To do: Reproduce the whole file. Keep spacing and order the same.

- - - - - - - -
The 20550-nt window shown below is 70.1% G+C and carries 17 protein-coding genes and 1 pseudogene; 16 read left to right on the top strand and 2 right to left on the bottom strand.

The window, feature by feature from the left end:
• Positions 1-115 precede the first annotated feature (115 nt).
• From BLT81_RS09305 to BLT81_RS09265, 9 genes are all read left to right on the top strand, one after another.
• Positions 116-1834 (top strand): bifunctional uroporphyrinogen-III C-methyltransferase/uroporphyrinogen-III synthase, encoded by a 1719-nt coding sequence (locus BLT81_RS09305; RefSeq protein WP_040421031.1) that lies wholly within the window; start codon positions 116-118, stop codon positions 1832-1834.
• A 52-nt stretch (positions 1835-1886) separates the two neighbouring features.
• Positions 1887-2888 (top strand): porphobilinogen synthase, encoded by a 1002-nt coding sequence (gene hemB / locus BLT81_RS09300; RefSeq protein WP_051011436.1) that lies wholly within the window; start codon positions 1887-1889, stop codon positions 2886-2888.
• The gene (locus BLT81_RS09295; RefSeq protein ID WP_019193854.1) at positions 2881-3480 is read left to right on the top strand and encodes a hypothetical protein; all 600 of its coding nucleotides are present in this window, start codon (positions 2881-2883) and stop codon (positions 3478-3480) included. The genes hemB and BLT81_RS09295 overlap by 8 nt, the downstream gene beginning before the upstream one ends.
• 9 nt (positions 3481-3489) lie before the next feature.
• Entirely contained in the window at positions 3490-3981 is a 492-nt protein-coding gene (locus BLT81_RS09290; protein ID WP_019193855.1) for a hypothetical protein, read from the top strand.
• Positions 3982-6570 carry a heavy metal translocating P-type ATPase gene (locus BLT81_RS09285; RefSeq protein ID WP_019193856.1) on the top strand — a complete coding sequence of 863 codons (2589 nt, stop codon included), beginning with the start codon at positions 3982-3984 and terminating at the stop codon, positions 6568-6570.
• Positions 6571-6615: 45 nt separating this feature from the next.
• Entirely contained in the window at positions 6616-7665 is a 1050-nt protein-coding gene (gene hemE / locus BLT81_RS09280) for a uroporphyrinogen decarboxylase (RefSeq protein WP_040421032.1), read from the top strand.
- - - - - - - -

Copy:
The 20550-nt window shown below is 70.1% G+C and carries 17 protein-coding genes and 1 pseudogene; 16 read left to right on the top strand and 2 right to left on the bottom strand.

The window, feature by feature from the left end:
• Positions 1-115 precede the first annotated feature (115 nt).
• From BLT81_RS09305 to BLT81_RS09265, 9 genes are all read left to right on the top strand, one after another.
• Positions 116-1834 (top strand): bifunctional uroporphyrinogen-III C-methyltransferase/uroporphyrinogen-III synthase, encoded by a 1719-nt coding sequence (locus BLT81_RS09305; RefSeq protein WP_040421031.1) that lies wholly within the window; start codon positions 116-118, stop codon positions 1832-1834.
• A 52-nt stretch (positions 1835-1886) separates the two neighbouring features.
• Positions 1887-2888 (top strand): porphobilinogen synthase, encoded by a 1002-nt coding sequence (gene hemB / locus BLT81_RS09300; RefSeq protein WP_051011436.1) that lies wholly within the window; start codon positions 1887-1889, stop codon positions 2886-2888.
• The gene (locus BLT81_RS09295; RefSeq protein ID WP_019193854.1) at positions 2881-3480 is read left to right on the top strand and encodes a hypothetical protein; all 600 of its coding nucleotides are present in this window, start codon (positions 2881-2883) and stop codon (positions 3478-3480) included. The genes hemB and BLT81_RS09295 overlap by 8 nt, the downstream gene beginning before the upstream one ends.
• 9 nt (positions 3481-3489) lie before the next feature.
• Entirely contained in the window at positions 3490-3981 is a 492-nt protein-coding gene (locus BLT81_RS09290; protein ID WP_019193855.1) for a hypothetical protein, read from the top strand.
• Positions 3982-6570 carry a heavy metal translocating P-type ATPase gene (locus BLT81_RS09285; RefSeq protein ID WP_019193856.1) on the top strand — a complete coding sequence of 863 codons (2589 nt, stop codon included), beginning with the start codon at positions 3982-3984 and terminating at the stop codon, positions 6568-6570.
• Positions 6571-6615: 45 nt separating this feature from the next.
• Entirely contained in the window at positions 6616-7665 is a 1050-nt protein-coding gene (gene hemE / locus BLT81_RS09280) for a uroporphyrinogen decarboxylase (RefSeq protein WP_040421032.1), read from the top strand.